Rusty Simmons, Chronicle Staff Writer
Cal is going to try to get DeSean Jackson the ball as often as possible. Opponents are going to try - sometimes at all costs - to keep the ball out of the hands of the dynamic receiver/returner. OK, this isn't exactly breaking news, but it is one of the most important factors to the Bears' success or failure. It will be a recurring story that provides new players and ever-changing strategies each week. Coach Jeff Tedford, new offensive coordinator Jim Michalczik and special-teams coordinator Pete Alamar will try to outwit opposing coaches, who will try a variety of ways to ensure that Jackson doesn't single-handedly beat them. Of course, leading up to each game, coaches from both sides of the teeter-totter will try to make it impossible for anyone to know exactly how they plan to achieve either goal. First, there are the punt returns. Jackson returned four punts for touchdowns last season and has five for his career. The Division I record for career punt-return scores is eight, shared by Wes Welker of Texas Tech and Antonio Perkins of Oklahoma.
Welker had 152 career punt returns, Perkins had 113. Here's the wow stat: Jackson's five touchdowns have come on 26 returns. "When he hits a crease, you've just got to hold your breath because he's got such great speed," Tedford said. "It gets you kind of fired up when he hits a crease, and you look down there to see how many guys are left. If there's only one, it's probably going the distance." Still, Tennessee coach Phillip Fulmer said he plans to kick to Jackson. "I think he's great," Fulmer said. "He's just outstanding. He's exciting with the football, and we don't want him to get loose with the football against us. "But we've got a good punter, so hopefully, we can hit it high enough to get it covered." Whether Fulmer is truthfully answering the game-plan question is yet to be seen. And there will be teams that won't kick the ball anywhere near Jackson.
"If we were playing against DeSean, we would probably try to keep the ball away from him somehow," Tedford said. "When we play great punt returners, we do that, and I would say that he's in the category of being a great punt returner." Then, there's the passing game. ESPN Draft expert Mel Kiper rates Jackson as the No. 1 junior receiver in the nation. He has led the Bears in receiving each of his first two seasons and has 16 receiving touchdowns in 24 games. He had 28 plays that went for more than 20 yards last year.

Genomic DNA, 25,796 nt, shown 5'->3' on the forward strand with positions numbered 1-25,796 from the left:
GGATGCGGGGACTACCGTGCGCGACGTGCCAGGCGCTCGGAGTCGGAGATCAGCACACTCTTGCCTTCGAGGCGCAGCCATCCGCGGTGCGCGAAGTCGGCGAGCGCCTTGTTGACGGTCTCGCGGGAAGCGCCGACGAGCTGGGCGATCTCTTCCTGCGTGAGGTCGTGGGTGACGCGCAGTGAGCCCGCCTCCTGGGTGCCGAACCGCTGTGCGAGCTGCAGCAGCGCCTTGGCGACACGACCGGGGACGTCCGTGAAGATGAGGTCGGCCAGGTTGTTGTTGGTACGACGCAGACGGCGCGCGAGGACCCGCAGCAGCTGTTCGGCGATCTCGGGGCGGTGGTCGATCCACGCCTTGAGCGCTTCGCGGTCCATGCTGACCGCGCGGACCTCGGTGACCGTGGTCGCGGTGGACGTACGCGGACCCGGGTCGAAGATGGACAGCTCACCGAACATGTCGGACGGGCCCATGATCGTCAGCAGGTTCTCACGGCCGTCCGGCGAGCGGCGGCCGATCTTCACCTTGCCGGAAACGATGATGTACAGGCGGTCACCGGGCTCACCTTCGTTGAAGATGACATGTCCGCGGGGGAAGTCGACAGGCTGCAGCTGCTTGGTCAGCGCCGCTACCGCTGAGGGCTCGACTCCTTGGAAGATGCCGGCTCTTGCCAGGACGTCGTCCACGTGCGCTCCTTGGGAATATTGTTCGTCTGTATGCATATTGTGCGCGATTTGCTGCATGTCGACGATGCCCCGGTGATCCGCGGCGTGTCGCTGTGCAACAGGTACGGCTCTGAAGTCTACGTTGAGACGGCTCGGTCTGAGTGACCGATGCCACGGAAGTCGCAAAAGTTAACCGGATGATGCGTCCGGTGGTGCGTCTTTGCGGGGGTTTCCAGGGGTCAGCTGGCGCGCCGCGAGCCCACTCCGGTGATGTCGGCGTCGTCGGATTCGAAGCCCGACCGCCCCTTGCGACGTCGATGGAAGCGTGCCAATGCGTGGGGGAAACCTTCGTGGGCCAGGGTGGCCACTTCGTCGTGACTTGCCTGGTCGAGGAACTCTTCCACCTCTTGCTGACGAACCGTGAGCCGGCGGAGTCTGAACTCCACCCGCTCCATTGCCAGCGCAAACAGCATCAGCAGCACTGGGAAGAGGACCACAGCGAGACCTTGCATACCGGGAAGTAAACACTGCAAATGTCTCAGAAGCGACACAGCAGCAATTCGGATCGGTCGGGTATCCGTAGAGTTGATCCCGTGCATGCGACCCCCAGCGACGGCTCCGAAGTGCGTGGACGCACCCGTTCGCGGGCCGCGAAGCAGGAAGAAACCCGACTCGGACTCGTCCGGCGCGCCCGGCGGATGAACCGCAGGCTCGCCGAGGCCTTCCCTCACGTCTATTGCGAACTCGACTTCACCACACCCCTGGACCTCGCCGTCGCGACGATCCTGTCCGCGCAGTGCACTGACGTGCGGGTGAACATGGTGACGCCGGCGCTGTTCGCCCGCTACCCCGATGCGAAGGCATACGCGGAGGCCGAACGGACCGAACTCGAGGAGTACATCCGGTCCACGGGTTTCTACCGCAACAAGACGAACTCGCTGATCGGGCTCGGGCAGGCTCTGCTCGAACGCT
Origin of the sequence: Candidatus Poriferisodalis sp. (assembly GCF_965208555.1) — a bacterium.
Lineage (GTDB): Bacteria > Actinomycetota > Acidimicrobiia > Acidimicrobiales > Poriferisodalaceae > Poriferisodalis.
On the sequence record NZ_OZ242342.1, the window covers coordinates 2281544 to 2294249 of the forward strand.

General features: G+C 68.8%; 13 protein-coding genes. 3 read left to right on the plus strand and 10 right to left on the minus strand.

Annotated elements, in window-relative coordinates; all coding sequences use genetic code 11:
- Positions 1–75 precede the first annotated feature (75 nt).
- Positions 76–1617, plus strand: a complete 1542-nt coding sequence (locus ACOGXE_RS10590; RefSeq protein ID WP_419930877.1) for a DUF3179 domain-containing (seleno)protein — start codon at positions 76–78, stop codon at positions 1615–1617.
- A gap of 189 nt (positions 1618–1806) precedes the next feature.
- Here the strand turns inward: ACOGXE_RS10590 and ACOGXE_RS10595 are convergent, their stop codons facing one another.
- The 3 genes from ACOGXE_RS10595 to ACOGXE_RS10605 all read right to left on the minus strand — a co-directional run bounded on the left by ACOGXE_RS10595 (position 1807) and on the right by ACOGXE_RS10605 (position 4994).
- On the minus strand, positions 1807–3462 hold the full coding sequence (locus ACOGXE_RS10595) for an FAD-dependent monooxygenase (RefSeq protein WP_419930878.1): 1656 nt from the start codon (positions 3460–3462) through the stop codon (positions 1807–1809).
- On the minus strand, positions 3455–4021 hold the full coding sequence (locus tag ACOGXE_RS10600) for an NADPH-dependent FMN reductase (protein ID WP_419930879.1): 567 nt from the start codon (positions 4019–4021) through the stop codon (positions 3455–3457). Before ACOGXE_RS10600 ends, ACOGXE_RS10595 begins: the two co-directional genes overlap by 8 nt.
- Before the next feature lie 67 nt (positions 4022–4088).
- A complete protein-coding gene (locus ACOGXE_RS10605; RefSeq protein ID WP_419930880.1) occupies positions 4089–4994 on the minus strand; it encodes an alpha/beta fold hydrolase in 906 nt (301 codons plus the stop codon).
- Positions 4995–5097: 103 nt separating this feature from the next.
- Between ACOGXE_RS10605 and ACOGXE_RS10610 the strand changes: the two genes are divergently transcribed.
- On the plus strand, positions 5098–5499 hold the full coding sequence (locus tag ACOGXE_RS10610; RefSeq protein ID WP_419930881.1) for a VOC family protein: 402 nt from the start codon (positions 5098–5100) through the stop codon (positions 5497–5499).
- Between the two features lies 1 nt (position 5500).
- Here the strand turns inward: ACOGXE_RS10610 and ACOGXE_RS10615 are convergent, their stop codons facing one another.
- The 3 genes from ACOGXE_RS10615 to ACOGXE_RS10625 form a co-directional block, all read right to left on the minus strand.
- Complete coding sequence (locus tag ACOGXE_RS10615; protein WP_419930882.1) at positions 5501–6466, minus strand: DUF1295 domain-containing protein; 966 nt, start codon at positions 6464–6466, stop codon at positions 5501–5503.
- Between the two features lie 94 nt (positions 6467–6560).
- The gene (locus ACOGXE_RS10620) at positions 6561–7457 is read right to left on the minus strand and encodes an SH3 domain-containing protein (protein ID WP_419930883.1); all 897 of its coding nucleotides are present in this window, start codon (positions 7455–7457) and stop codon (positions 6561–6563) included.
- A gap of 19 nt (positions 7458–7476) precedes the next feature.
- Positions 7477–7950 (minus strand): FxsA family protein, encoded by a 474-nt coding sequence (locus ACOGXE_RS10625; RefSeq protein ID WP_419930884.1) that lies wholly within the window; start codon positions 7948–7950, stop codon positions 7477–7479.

"He's proved himself as the most exciting player in college football," safety Thomas DeCoud said. "His breaks are instant. He'll be running full speed and break 90 degrees without slowing down. "He has a sixth sense. He can shake you without even looking at you. If you're going to make a tackle, you almost have to catch him when he's not looking. Teams are going to go to greater lengths to keep ball away." That's the logical strategy, but it's more difficult than it appears. Receivers Robert Jordan and Lavelle Hawkins are drooling about the idea of getting single coverage as Jackson gets doubled.
"Ooooh, I hope they do double him," Jordan said. "That's when I'll step up and have some fun." USC doubled Jackson quite a bit in last year's 23-9 win, limiting him to two catches for 41 yards. Jordan, Marshawn Lynch and Craig Stevens combined for 12 catches for 124 yards, and Hawkins caught a touchdown pass. "The great offenses I've been around have been able to make defenses feel like they're trying to box an octopus," Michalczik said. "If you have one great left hook, you obviously have to watch out for that all of the time. If you have eight arms flying at you, it's quite a bit more difficult." Plus, Jackson is going to get touches on reverses and receiver screens. Tedford has toyed with the idea of allowing him even to return kickoffs. "When I first looked at DeSean, I had no idea who he was," tackle Mike Tepper said. "I went on youtube.com and checked him out, and it kind of proved to me that he's a really good player. He can do anything he wants on a football field." Once he gets the ball.
1. Week 1 - Despite the ensuing eight-game winning streak, Cal's rankings never really recovered from last year's season-opening debacle. Beating Tennessee on Saturday could set the tone for a special season.
2. Six in a row - Cal has had 1,000-yard rushers five straight seasons. Even with its plethora of receiving options, Cal needs to stay grounded.
3. Pick and choose - Cal was second in the conference in scoring defense but eighth in yards allowed. Those yards can't start turning into points.
4. Stay near-sighted - Players maintain they weren't looking past Arizona to USC last year. A win might have made us believe.
5. Get DJ dancing - Cal has to win the weekly schematic challenge by finding ways to get DeSean Jackson the ball while opponents are trying to deny him.